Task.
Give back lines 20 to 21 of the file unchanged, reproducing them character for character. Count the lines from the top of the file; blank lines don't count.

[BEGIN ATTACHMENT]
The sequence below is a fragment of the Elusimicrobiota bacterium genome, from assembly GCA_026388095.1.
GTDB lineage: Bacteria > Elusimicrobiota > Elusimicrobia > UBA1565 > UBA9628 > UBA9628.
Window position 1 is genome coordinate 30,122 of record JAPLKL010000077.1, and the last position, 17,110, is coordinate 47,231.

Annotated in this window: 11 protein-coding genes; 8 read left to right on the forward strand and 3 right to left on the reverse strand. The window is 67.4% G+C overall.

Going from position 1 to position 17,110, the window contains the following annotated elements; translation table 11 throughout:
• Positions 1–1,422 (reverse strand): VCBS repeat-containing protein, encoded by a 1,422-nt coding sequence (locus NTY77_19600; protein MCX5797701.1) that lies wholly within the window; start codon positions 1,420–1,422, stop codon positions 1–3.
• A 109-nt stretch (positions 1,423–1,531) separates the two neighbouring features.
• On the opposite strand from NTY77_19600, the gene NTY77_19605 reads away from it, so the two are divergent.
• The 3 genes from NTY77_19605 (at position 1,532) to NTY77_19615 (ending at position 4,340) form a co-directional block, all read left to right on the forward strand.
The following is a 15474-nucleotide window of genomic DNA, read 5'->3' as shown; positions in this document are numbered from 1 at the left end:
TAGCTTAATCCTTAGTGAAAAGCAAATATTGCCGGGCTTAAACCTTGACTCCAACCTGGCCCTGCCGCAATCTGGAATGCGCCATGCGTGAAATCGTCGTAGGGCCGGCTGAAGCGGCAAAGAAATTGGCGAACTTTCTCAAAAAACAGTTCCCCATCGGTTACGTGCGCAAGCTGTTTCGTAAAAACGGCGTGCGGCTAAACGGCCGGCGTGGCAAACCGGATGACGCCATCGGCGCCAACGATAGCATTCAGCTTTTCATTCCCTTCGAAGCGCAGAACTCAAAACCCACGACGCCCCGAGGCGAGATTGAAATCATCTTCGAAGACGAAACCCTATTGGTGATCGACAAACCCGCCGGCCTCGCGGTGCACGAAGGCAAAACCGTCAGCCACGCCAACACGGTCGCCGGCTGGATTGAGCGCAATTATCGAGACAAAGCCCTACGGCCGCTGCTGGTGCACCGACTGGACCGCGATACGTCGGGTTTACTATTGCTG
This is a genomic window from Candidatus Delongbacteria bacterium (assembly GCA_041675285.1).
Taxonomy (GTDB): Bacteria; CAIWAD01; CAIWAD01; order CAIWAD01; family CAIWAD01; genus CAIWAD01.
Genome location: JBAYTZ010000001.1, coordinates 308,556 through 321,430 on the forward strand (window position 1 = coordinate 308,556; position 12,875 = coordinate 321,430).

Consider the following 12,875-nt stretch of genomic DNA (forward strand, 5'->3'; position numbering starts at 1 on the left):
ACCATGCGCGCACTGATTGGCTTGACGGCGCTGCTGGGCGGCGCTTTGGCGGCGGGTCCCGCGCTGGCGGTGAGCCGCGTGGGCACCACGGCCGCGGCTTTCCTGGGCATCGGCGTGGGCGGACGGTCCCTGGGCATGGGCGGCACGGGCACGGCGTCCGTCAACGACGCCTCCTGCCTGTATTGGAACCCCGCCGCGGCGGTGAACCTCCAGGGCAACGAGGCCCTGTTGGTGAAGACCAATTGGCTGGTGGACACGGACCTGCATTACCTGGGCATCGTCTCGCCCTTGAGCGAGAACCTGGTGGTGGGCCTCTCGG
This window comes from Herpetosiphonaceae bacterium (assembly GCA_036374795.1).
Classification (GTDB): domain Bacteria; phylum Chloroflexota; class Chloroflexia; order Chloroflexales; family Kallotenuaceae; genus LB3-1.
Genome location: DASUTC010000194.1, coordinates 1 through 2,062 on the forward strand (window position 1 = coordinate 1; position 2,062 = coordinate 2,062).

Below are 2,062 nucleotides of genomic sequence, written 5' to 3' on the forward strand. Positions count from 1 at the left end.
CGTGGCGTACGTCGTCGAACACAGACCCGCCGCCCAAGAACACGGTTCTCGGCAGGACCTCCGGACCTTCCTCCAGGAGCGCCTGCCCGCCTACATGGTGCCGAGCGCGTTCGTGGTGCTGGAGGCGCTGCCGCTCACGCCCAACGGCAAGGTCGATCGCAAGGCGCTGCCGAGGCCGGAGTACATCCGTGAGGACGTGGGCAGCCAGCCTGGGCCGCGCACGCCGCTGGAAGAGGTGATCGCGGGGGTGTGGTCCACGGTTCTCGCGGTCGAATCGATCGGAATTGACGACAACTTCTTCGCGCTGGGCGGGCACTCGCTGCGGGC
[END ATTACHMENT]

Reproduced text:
Below are 2,062 nucleotides of genomic sequence, written 5' to 3' on the forward strand. Positions count from 1 at the left end.
CGTGGCGTACGTCGTCGAACACAGACCCGCCGCCCAAGAACACGGTTCTCGGCAGGACCTCCGGACCTTCCTCCAGGAGCGCCTGCCCGCCTACATGGTGCCGAGCGCGTTCGTGGTGCTGGAGGCGCTGCCGCTCACGCCCAACGGCAAGGTCGATCGCAAGGCGCTGCCGAGGCCGGAGTACATCCGTGAGGACGTGGGCAGCCAGCCTGGGCCGCGCACGCCGCTGGAAGAGGTGATCGCGGGGGTGTGGTCCACGGTTCTCGCGGTCGAATCGATCGGAATTGACGACAACTTCTTCGCGCTGGGCGGGCACTCGCTGCGGGC